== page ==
Monday, August 17, 2009


Eric arrived at about 3 in the morning. It was the same flight I took from Miami, but was only an hour or so late! The airport was busy this time, and only five minutes from the house. Large groups of people came to pick up family members loaded up with too many bags all wrapped up in plastic. It was odd to be there in the dark with the city quiet and empty and suddenly encounter such liveliness and activity.

Our search for an apartment began in earnest today. I felt that I did not have a good sense of the different areas in the city. I have seen apartments here and there, but I wanted to get a better feel of the different areas. We started at University Catolica, where we met Santiago, one of the professors that Eric will be working with. We saw Eric's new office, and drove to a coffee shop under the Swissotel ( I read in a guide book that this is the most expensive hotel in Quito and Eric informed me that the Iranian leader Ahmadinejad stayed there). I have yet to find good coffee in Quito, although I have not tried too hard. I know that it is unlikely that the style of coffee I drink even exists here, so I have made an effort to be content with the coffee I am offered. So far, the espresso coffee machine at the Sacha/Casa de Suizo office, which Andres proudly showed me, has been the best. It happens to be the same make of machine that we have at home in Baltimore.

It was the first cloudy day since we arrived. The sun has been shining consistently until today. I missed the sun and the volcanoes, except that the clouds over the mountains did not obscure the stunning views, which have become a priority in the apartment hunt. Santiago drove us through La Floresta, the Mariscal, Gonzales Suarez (we drove back and forth through Baron von Humboldt street over and over checking out 'arriendo' signs in the windows), Bellavista, La Paz, the area around Carolina Park, Republica del Salvador, and other areas that were possibilities. I love the names of the different neighbourhoods. Mariscal is named after the Marshall Sucre, Gonzales Suarez was the Archbishop of Quito from 1905 to 1917, von Humboldt was a German scientist who spent time exploring South America and has a university named after him in Berlin (where my father went to school!), Bellavista is an area with wonderful views. Santiago made several calls trying to contact the numbers advertised. I wanted to get out of the car and walk everywhere, but walking is discouraged all the time. I want to live where I can leave the door of my house and walk to stores, restaurants, coffee shops, a yoga class, a bookstore. This may be too much to expect, and perhaps I am trying to recreate too much of a foreign experience and ought to accept that Ecuadorians generally do not live that way. Isabel and Erika generally remain in their home and do not like to go out, especially once the sun goes down. Most Ecuadorians like to entertain in their homes.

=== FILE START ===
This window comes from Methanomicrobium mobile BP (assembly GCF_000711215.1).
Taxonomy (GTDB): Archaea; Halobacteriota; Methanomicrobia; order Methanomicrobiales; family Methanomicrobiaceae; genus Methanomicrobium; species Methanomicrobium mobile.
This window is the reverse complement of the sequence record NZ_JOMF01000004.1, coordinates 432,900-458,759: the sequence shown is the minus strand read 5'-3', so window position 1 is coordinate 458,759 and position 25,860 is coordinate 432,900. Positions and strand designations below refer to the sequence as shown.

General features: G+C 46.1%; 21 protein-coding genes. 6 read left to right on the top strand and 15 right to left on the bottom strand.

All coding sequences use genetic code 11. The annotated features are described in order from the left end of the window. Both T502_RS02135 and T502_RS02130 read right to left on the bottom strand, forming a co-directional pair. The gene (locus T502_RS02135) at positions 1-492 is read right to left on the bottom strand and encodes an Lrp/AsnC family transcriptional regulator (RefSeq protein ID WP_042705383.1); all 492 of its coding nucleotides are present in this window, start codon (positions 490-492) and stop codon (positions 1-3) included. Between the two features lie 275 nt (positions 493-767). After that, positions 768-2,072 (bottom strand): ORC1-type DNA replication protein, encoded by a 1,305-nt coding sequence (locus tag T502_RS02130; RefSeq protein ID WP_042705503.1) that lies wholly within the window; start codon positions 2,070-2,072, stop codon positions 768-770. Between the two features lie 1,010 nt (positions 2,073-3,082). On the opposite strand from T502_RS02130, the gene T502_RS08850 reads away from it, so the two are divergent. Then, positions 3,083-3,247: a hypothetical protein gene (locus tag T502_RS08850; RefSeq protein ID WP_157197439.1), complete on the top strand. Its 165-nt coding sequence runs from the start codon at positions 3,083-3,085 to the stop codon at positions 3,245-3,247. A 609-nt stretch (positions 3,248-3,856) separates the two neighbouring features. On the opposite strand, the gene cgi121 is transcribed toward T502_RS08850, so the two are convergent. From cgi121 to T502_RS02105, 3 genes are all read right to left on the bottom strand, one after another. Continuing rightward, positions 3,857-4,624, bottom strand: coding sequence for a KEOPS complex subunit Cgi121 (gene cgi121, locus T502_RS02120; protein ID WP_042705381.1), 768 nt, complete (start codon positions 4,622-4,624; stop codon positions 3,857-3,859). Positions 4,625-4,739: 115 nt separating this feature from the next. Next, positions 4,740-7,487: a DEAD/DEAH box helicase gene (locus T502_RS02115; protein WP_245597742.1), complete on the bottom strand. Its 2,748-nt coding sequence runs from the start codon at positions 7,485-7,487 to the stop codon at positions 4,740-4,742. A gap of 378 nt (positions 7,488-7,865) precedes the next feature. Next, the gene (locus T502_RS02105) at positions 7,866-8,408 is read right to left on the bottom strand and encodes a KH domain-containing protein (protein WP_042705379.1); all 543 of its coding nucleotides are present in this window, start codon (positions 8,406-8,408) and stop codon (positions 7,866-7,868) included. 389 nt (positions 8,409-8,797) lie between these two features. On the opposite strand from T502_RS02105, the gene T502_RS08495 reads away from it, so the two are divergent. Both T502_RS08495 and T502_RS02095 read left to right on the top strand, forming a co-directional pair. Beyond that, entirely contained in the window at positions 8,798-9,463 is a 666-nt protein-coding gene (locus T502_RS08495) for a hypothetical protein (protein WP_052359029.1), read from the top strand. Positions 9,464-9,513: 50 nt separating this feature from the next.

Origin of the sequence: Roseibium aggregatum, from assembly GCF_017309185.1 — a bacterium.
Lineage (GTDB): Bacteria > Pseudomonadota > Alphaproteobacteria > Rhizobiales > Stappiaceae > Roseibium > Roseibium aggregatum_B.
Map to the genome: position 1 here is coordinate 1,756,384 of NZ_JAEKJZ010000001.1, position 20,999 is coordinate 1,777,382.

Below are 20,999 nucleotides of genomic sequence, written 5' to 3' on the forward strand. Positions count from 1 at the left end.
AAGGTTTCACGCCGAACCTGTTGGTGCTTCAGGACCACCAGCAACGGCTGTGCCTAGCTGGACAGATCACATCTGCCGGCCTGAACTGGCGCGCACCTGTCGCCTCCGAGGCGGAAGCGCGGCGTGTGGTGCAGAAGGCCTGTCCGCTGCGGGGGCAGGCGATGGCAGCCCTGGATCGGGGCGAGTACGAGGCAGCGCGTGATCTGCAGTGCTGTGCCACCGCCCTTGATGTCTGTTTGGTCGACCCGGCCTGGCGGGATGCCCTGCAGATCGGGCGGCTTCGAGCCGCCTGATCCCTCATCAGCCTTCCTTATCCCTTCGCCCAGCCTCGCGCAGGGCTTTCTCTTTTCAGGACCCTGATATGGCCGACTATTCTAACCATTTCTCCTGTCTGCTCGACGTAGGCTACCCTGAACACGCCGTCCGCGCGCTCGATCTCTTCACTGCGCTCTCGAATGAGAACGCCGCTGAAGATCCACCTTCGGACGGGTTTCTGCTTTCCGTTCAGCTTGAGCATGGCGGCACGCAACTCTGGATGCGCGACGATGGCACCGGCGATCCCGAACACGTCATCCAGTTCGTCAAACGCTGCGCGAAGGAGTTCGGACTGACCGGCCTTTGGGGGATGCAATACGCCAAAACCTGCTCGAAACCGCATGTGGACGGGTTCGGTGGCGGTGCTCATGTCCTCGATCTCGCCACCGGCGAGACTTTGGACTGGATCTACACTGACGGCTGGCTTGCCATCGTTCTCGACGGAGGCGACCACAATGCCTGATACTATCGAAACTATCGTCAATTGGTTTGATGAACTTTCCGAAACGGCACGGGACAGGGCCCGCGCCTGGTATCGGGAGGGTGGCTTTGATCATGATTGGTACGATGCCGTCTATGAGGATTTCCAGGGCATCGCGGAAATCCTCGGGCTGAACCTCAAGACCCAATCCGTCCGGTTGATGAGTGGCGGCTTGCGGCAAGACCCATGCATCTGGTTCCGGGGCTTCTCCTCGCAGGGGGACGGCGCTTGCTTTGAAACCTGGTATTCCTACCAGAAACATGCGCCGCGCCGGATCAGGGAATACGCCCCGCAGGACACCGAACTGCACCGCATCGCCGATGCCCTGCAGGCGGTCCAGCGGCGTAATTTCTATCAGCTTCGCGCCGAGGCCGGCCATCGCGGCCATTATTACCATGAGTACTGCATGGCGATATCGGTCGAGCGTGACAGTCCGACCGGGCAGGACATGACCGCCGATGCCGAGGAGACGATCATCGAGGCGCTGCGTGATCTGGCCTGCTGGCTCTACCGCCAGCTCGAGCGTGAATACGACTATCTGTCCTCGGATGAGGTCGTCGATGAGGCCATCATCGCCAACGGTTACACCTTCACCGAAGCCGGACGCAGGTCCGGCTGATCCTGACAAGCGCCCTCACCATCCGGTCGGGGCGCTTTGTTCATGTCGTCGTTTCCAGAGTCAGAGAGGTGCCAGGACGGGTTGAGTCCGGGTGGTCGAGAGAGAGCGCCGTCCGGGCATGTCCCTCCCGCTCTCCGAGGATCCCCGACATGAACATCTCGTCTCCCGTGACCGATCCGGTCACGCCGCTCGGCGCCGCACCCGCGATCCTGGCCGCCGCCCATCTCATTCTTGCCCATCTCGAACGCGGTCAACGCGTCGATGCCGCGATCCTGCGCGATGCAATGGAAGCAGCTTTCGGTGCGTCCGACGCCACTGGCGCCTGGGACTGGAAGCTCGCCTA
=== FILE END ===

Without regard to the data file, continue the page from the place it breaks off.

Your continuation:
Eric and I ventured out for the evening, and again, I was drawn to the colonial centre, where we walked about and ate at the 'Teatrum' restaurant, located over the Teatro Sucre. Very very yummy food, much better than I anticipated. The food in Ecuador has been excellent, of course Isabel spoils us with incredible cooking every day. I ought to spend more time in the kitchen learning how to cook!

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